By Nicole Fitzgerald
What: Whistler Writers Festival and Retreat
Who: Eden Robinson
When: Saturday, Sept. 16, 8 p.m.
Where: MY Millennium Place
People may be what they eat, but writers aren’t necessarily what they write.
Reading Eden Robinson’s Blood Sports, a novel steeped in darkness that could only be scraped off Vancouver’s East Hastings Street, a few conclusions might be drawn about a devout Stephen King worshiper whose torture scenes had to be scaled back to make the read more palatable.
But no preconceived ideas about a writer could be more off the mark. Instead of death and torture a conversation with Robinson leaves one sore cheeked from laughing so hard.
“It’s all the stuff you repress,” Robinson says of her writing. “All the dark stuff. If it didn’t come out in writing, I would be a lot crankier (laughs). Generally I am an anxiety-ridden person (laughs). There is a great cathartic release in writing horror. If you fear small places, you have characters in all these tiny places. If you fear pain, naturally your characters are tortured a lot (laughs).”
This is one of the joys of getting to know the personality behind the ink and if you were to pick a colour representative of Robinson’s tenor instead of tar black, it would be highlighter yellow — with sparkles.
Robinson is one of three critically-acclaimed, award-winning writers who will bring their stories off the page and onto the stage at public readings Thursday, Sept. 14 to Saturday, Sept. 16 at MY Millennium Place as part of the Whistler Writers Festival and Retreat.
Maude Barlow, winner of the Alternative Novel Peace Prize, reads Thursday, Sept. 14. The Council of Canadians chair writes award-winning works, including Blue Gold and Too Close for Comfort.
Joseph Boyden, a nominee for the Governor General’s Award for fiction, reads Friday, Sept. 15. The 2006 CBC Canada Reads finalist wrote Three Day Road, which received the McNally Robinson Aboriginal Book of the Year award.
Robinson reads from three books on Saturday: Traplines, Monkey Beach and Blood Sports. The First Nations woman, whose father is Haisla and mother Heiltsuk, has received many accolades for her writing, including a Governor General Award and Giller Award nomination, Editor’s Choice from both the New York Times and Globe and Mail, as well as countless others.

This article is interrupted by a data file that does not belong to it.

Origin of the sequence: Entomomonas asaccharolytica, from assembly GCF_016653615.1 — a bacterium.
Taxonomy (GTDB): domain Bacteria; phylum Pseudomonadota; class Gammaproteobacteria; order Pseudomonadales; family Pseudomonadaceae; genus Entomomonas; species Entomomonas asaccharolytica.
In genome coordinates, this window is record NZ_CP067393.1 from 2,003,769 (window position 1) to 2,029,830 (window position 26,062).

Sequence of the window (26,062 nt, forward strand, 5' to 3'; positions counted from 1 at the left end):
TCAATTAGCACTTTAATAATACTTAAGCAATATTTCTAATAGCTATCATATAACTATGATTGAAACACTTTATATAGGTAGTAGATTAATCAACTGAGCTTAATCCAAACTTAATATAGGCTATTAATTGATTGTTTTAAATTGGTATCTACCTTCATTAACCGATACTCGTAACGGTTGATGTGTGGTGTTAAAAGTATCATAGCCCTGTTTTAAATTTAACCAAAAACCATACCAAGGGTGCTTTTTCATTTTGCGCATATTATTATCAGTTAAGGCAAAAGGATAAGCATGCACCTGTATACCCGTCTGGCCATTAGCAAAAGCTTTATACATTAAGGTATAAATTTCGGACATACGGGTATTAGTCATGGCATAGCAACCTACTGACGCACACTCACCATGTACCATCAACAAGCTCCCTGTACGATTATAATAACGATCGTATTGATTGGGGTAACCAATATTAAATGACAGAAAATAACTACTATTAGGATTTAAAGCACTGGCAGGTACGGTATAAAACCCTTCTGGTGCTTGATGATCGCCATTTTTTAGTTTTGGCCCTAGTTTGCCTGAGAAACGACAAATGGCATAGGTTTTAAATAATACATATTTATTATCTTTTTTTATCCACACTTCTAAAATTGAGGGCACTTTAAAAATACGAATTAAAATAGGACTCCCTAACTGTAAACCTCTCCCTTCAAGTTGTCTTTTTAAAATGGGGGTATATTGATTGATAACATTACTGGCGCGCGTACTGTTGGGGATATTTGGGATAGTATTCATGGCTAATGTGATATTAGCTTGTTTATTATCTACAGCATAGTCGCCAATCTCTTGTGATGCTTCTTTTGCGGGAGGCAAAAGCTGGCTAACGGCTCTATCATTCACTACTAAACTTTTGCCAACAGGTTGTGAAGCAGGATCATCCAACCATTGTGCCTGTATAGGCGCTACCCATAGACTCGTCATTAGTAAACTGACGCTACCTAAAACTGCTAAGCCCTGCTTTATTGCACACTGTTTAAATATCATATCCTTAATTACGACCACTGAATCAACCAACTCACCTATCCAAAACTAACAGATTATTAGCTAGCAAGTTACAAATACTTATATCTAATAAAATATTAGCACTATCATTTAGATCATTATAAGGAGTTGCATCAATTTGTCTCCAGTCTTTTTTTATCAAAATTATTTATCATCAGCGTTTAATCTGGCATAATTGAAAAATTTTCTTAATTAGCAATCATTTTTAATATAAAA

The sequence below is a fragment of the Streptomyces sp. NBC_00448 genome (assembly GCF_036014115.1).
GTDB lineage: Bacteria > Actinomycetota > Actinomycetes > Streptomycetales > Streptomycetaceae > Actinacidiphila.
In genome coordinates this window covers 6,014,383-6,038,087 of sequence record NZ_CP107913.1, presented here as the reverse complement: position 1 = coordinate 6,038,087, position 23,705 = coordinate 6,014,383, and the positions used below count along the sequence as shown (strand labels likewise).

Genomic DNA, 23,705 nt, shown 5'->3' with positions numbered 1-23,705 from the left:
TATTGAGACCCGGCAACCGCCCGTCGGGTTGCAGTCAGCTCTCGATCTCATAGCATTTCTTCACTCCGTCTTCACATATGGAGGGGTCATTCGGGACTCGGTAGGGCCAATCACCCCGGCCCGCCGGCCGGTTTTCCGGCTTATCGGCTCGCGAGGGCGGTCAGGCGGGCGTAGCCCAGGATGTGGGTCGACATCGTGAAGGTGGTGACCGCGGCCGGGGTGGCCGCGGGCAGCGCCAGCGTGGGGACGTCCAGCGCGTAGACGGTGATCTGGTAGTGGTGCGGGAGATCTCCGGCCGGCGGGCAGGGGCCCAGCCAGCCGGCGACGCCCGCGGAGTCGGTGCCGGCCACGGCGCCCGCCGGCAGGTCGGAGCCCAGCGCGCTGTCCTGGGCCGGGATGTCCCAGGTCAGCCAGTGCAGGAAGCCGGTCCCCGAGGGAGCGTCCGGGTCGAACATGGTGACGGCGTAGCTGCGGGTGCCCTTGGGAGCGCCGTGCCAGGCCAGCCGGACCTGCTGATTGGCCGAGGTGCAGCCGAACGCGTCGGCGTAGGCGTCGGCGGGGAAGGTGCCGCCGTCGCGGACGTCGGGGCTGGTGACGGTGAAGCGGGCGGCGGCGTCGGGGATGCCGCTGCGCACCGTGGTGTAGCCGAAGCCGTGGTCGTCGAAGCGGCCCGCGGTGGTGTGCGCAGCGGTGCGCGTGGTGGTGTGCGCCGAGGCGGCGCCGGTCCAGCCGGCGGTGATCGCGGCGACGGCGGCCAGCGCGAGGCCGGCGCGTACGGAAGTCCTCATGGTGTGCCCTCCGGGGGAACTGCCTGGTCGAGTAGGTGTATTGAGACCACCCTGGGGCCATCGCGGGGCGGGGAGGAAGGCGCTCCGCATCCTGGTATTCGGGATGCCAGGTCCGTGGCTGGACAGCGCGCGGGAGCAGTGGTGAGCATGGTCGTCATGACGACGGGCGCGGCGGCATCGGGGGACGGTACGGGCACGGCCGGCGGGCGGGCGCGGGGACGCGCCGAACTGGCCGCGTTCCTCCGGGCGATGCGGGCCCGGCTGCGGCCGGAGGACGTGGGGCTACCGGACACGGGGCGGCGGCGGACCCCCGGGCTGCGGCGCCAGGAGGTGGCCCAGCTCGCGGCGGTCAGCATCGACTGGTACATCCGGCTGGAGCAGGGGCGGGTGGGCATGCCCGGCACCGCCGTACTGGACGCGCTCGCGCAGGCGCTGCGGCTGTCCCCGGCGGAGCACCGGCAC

When you understand that her muse is affectionately named Marvin, a cankerous 93-year-old man she describes as always having to go to the bathroom and baring a likeness to the Loonie Toons Martian, the dark, gritty characters found in Blood Sports make more sense. Robinson’s muse takes her to interesting places requiring a leap of faith, whether she likes it or not. Like the battling characters she writes about, Robinson’s writing process reflects struggle. A Harlequin was her original intention with Blood Sports.
“I always wanted to write erotica, but in the process of writing sex scenes, I realized I don’t have a big talent for it,” she says, laughing at herself. “The scenes come off all goofy and strange. I tried romance and there are some of the tender scenes left over from that attempt (in Blood Sports), but it seems I have a gift for violence and torture. Those scenes just flow. I have a vocabulary for pain and suffering (laughs).”
Despite her best efforts, her characters refuse to be controlled. Having previously worked with the Blood Sports characters in her first book, Traplines, a series of short stories, Robinson sat down to the blank page with a set plot. However, her characters wanted nothing to do with it.
“The main character, Tom, was supposed to end up with a different woman, not Polly,” she says. “She was only supposed to come back for a cameo and then leave. She was supposed to be just a catalyst, to trigger memories. Anytime I try to fight the characters and what seems to be going on, the book just stops with weeks of nothing.”
Always taking a year off after publishing a book, Robinson’s pen is at a standstill these days. Other than timed writing exercises to ensure she doesn’t get “too flabby” before her next book, Robinson’s focus remains with family time, workshops and tours promoting her new book.
Join Robinson for an evening of off the page storytelling to really get between the covers of what writing is all about.
Tickets are $10 each or $25 for all the three readings. Purchase tickets by calling 604-935-8410.